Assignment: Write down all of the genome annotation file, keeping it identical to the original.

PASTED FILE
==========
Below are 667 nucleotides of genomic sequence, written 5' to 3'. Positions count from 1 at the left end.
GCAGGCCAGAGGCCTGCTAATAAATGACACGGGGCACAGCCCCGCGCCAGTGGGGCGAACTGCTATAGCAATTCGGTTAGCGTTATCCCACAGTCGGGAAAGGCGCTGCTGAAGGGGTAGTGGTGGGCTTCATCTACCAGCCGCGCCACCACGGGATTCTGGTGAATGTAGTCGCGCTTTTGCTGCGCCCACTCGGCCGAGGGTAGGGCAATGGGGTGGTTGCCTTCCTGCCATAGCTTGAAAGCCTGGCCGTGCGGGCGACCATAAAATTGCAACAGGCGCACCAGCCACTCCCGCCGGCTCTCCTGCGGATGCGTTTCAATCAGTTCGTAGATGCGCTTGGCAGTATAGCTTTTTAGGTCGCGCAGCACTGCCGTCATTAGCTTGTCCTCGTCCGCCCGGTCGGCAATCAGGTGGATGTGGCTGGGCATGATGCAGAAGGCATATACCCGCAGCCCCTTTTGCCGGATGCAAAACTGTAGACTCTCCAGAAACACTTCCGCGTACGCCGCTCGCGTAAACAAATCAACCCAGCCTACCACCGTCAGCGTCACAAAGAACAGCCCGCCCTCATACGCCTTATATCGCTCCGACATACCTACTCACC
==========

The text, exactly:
Below are 667 nucleotides of genomic sequence, written 5' to 3'. Positions count from 1 at the left end.
GCAGGCCAGAGGCCTGCTAATAAATGACACGGGGCACAGCCCCGCGCCAGTGGGGCGAACTGCTATAGCAATTCGGTTAGCGTTATCCCACAGTCGGGAAAGGCGCTGCTGAAGGGGTAGTGGTGGGCTTCATCTACCAGCCGCGCCACCACGGGATTCTGGTGAATGTAGTCGCGCTTTTGCTGCGCCCACTCGGCCGAGGGTAGGGCAATGGGGTGGTTGCCTTCCTGCCATAGCTTGAAAGCCTGGCCGTGCGGGCGACCATAAAATTGCAACAGGCGCACCAGCCACTCCCGCCGGCTCTCCTGCGGATGCGTTTCAATCAGTTCGTAGATGCGCTTGGCAGTATAGCTTTTTAGGTCGCGCAGCACTGCCGTCATTAGCTTGTCCTCGTCCGCCCGGTCGGCAATCAGGTGGATGTGGCTGGGCATGATGCAGAAGGCATATACCCGCAGCCCCTTTTGCCGGATGCAAAACTGTAGACTCTCCAGAAACACTTCCGCGTACGCCGCTCGCGTAAACAAATCAACCCAGCCTACCACCGTCAGCGTCACAAAGAACAGCCCGCCCTCATACGCCTTATATCGCTCCGACATACCTACTCACC